As the author, yes, I'm love to do an updated version at some point. :) There are lots of things not covered, either because they're newer techniques or things I had to edit out for space.

The main issue for me now is time. Both for the reason Green Reaper mentioned that I have a backlog of projects already and also because I've now got two young kids which really makes finding furry time a challenge!

As far as a fursuit coffee table book, my friend Croc has been working on an idea like that.

Your rating: None Average: 5 (1 vote)

I would absolutely volunteer...but I've already bitten off way more than I can chew. :-(

Your rating: None Average: 5 (1 vote)

A fursuit coffee-table art book would be almost a shoo-in for the Ursa Major Award in the Best Other Literary Work category.

Fred Patten

Your rating: None Average: 5 (1 vote)

I have this book its a grate resource for those looking to starting to making there first fur suit and a wealth of information on design but I found some the information dated and needing to be updated with newer easier techniques. their was all so book with a yellow fox on the cover using a sewing machine that came out for a very short time around august of last year that went out of print extremely fast that was supposed to be the replacement to this book that I still haven't been able to find a copy of no offence to the author. its still a good beginner book but time some one stepped up and made an up dated diy fur suit manual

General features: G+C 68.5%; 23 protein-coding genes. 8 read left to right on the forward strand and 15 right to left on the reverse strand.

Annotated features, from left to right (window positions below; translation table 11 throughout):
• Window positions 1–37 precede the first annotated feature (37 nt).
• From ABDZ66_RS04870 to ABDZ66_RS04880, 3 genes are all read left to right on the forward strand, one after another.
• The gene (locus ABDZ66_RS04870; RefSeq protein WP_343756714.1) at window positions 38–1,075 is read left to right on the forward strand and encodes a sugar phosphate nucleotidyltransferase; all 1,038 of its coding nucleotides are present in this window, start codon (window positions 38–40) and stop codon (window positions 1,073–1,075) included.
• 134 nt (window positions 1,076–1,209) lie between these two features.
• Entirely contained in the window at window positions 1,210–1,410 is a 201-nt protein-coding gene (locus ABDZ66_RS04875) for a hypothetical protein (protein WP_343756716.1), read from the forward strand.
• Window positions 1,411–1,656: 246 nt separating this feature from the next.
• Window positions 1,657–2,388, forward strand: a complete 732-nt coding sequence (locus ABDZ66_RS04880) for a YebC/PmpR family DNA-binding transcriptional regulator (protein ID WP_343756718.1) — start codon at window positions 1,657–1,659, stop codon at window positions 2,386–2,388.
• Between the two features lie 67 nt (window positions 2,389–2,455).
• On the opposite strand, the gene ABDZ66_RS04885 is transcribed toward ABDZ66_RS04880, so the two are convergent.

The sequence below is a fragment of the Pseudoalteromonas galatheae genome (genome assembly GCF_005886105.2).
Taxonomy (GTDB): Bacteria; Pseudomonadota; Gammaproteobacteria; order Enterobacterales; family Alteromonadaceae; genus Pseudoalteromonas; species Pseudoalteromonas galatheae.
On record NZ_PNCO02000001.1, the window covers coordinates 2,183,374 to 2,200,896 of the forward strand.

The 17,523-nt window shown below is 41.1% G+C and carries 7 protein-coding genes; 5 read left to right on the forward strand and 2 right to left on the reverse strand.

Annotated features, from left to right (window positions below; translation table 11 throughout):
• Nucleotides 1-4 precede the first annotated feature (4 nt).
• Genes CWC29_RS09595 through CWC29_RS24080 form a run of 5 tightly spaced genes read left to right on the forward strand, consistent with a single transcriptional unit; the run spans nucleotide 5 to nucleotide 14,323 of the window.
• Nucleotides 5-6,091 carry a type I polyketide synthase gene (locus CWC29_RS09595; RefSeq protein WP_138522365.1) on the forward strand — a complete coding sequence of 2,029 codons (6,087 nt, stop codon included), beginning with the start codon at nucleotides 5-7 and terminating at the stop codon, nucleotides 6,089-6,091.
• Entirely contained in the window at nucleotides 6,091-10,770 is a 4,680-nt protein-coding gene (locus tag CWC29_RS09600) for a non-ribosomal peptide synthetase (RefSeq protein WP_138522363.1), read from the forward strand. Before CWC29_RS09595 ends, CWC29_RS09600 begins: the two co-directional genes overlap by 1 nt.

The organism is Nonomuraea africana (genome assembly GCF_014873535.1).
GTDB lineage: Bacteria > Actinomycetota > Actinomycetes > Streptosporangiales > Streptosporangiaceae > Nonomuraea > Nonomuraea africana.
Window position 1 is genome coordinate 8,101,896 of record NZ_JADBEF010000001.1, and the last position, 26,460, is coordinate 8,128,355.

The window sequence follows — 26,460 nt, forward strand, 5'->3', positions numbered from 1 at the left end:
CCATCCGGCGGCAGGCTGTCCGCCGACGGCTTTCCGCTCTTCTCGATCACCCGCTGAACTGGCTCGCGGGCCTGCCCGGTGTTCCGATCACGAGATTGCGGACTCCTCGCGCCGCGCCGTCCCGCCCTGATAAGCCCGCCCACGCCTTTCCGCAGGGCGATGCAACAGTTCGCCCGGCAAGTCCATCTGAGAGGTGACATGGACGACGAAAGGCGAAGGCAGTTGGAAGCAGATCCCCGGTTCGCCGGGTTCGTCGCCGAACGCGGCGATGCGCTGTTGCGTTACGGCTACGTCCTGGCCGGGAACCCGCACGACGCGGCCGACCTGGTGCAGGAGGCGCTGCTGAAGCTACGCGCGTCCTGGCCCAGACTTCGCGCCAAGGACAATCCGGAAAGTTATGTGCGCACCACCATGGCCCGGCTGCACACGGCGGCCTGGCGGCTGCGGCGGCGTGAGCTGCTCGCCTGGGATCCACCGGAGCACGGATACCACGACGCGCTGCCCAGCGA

Post new comment

  • Web page addresses and e-mail addresses turn into links automatically.
  • Allowed HTML tags: <a> <img> <b> <i> <s> <blockquote> <ul> <ol> <li> <table> <tr> <td> <th> <sub> <sup> <object> <embed> <h1> <h2> <h3> <h4> <h5> <h6> <dl> <dt> <dd> <param> <center> <strong> <q> <cite> <code> <em>
  • Lines and paragraphs break automatically.

More information about formatting options

CAPTCHA
This test is to prevent automated spam submissions.
Leave empty.

About the author

Patch Packratread storiescontact (login required)

On-the-scene reporter
Animator, teacher and business owner
Road biker and fursuiter
Unconditional hugger

I support creators, dreamers, individualists, and anything fabulous and furry. Expect assertive stories with bold claims and jaunty opinions. I call fursuiting "the theatrical soul of furriness" and it's most original product, that liberates expression by playing with identity and absurdity. Street fursuiting is where the magic is.

"Man is least himself when he talks in his own person. Give him a mask, and he will tell you the truth."
- Oscar Wilde, The Critic as Artist (1904)

“The child intuitively comprehends that although these stories are unreal, they are not untrue ...”
- Bruno Bettelheim, The Uses of Enchantment: The Meaning and Importance of Fairy Tales (1976)

"All the World's a stage" comes from the melancholy Jacques in Shakespeare's play As You Like It. It is a sigh of lament at life's meaninglessness. Can the experience of children suggest, on the contrary, that the play of existence is precisely what makes life meaningful?"
- John Wall, theoretical ethicist (2011)

Page traffic